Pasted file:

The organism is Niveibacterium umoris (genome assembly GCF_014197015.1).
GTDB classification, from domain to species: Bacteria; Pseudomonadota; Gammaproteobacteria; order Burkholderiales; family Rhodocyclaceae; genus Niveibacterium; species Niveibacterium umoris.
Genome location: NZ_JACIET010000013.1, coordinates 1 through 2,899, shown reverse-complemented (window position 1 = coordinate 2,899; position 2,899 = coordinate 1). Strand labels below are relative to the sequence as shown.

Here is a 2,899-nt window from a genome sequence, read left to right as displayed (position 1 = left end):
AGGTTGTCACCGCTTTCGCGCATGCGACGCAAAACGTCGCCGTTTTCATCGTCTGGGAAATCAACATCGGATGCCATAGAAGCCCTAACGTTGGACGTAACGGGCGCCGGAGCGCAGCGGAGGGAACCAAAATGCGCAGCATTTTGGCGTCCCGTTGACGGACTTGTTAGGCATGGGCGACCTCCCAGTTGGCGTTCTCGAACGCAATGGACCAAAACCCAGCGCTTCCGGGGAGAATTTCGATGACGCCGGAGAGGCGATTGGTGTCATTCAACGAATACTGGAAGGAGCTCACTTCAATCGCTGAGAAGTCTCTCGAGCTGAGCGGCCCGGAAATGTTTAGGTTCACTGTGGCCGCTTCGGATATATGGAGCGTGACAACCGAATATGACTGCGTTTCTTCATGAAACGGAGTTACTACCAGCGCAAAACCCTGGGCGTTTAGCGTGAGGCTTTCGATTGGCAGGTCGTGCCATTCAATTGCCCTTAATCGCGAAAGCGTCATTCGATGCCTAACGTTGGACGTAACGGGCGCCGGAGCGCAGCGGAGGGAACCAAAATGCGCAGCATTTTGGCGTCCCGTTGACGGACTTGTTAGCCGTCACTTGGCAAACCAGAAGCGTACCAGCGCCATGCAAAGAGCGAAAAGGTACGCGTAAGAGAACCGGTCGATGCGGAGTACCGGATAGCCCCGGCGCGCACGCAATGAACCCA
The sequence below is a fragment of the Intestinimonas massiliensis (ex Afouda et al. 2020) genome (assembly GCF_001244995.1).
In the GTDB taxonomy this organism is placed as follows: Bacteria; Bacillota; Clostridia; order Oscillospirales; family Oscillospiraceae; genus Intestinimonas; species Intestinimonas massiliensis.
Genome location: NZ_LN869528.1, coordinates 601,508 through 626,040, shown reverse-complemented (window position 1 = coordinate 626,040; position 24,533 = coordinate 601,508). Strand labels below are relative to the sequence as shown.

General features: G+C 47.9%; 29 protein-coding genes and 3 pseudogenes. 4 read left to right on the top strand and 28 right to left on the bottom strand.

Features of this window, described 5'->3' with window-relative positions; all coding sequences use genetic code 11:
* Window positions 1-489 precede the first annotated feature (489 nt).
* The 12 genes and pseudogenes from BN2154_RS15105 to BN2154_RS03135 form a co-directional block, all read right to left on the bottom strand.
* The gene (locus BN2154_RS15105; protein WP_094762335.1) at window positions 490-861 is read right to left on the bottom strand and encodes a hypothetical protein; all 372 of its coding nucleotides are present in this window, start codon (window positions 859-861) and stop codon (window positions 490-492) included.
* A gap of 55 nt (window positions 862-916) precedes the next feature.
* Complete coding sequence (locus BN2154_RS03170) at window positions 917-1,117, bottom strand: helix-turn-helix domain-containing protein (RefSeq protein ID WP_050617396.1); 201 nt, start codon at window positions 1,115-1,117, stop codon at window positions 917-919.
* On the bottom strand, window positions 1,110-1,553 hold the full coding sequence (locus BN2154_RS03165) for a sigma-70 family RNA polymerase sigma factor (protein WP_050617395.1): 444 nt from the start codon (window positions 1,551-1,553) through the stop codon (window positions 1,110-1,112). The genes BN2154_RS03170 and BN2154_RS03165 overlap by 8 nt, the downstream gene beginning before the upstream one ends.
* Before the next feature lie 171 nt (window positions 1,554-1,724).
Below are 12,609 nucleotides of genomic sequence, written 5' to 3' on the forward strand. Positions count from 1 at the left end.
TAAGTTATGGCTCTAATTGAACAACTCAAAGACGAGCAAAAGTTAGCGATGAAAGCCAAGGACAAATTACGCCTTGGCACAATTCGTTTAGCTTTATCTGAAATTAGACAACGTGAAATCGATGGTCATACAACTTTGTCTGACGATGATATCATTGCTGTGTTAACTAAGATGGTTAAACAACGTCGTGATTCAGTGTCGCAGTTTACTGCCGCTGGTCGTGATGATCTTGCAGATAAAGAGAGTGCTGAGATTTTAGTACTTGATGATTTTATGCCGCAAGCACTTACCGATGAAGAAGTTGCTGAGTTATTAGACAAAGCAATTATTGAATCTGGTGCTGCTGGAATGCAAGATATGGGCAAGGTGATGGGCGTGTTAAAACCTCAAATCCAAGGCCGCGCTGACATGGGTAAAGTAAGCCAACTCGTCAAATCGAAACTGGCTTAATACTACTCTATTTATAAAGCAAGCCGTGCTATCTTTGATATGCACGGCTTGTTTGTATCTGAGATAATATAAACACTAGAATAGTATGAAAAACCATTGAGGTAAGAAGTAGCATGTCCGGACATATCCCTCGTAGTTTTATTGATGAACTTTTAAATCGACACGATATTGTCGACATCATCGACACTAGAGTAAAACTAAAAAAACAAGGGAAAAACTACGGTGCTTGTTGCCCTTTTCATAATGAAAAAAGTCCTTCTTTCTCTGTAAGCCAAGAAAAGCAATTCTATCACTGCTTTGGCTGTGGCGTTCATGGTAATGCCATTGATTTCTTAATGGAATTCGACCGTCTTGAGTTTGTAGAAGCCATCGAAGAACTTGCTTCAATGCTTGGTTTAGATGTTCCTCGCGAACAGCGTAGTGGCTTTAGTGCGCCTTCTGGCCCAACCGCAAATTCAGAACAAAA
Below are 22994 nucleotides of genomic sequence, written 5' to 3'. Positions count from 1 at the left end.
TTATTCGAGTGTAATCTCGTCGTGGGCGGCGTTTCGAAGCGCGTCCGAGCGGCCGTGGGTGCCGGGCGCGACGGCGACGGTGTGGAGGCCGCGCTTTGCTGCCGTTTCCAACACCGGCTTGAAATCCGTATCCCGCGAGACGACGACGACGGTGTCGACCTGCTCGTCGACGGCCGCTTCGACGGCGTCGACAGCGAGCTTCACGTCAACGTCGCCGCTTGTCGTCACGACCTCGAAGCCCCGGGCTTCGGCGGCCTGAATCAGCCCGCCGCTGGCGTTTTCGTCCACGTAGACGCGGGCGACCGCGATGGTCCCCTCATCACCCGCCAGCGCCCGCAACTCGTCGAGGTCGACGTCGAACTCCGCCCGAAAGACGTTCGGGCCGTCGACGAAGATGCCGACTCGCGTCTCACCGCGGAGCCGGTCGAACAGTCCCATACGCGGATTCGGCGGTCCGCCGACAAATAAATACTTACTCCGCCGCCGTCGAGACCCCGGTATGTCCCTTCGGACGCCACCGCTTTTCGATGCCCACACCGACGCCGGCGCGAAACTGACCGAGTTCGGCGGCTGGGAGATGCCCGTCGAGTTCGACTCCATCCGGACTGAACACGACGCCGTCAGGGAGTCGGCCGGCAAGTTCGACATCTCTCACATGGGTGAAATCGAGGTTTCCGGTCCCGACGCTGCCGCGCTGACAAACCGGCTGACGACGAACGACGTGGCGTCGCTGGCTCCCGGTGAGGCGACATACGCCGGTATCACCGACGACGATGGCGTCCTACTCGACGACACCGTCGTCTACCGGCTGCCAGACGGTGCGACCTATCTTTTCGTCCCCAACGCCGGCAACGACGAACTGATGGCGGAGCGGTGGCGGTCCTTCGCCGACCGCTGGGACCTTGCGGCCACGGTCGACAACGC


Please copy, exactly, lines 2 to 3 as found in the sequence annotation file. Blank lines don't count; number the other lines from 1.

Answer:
GTDB classification, from domain to species: Bacteria; Pseudomonadota; Gammaproteobacteria; order Burkholderiales; family Rhodocyclaceae; genus Niveibacterium; species Niveibacterium umoris.
Genome location: NZ_JACIET010000013.1, coordinates 1 through 2,899, shown reverse-complemented (window position 1 = coordinate 2,899; position 2,899 = coordinate 1). Strand labels below are relative to the sequence as shown.